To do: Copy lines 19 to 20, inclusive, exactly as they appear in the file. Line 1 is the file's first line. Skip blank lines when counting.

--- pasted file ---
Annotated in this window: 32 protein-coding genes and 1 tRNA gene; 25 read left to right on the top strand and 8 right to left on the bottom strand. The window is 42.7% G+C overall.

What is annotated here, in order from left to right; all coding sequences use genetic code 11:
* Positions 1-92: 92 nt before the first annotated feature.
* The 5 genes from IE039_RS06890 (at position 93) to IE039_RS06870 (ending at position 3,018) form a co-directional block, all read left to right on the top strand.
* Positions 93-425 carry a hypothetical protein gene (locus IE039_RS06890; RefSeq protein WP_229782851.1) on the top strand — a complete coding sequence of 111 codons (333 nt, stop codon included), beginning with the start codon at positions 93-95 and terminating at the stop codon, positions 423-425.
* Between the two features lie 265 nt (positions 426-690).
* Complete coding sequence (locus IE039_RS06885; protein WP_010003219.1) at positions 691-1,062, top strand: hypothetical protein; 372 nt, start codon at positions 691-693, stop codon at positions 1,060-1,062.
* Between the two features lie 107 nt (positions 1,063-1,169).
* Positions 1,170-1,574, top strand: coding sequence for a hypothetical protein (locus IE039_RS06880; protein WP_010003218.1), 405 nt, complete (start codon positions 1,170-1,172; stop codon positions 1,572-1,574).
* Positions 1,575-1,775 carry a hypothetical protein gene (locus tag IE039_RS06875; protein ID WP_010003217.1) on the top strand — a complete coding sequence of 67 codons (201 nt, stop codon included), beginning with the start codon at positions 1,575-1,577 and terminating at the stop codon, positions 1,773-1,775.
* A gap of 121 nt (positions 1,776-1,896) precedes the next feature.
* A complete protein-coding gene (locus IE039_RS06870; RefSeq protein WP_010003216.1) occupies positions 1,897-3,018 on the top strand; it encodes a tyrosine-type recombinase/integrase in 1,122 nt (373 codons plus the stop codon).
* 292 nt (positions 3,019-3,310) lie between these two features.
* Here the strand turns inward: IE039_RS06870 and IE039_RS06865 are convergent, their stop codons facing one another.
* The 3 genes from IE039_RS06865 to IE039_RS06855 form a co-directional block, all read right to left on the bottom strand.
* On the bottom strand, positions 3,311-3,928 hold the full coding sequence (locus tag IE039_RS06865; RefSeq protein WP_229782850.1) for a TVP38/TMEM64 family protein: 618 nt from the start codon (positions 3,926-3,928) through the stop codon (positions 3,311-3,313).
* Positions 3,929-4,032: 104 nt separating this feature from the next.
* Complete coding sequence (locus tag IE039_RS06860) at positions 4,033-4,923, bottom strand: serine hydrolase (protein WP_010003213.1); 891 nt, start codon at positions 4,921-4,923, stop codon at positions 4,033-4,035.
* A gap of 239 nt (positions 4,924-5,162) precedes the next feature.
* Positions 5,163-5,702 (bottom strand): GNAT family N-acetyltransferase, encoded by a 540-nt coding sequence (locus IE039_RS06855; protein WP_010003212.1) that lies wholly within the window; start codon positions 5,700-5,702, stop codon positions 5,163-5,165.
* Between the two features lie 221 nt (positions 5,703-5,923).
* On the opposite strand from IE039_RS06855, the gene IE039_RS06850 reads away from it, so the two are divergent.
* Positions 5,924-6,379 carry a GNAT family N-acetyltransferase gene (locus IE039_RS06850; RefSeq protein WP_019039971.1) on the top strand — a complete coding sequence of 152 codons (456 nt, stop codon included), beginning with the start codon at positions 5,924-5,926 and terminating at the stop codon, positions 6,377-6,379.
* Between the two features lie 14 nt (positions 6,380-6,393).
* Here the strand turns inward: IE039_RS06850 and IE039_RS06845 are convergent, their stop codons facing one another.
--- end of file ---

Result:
* A gap of 239 nt (positions 4,924-5,162) precedes the next feature.
* Positions 5,163-5,702 (bottom strand): GNAT family N-acetyltransferase, encoded by a 540-nt coding sequence (locus IE039_RS06855; protein WP_010003212.1) that lies wholly within the window; start codon positions 5,700-5,702, stop codon positions 5,163-5,165.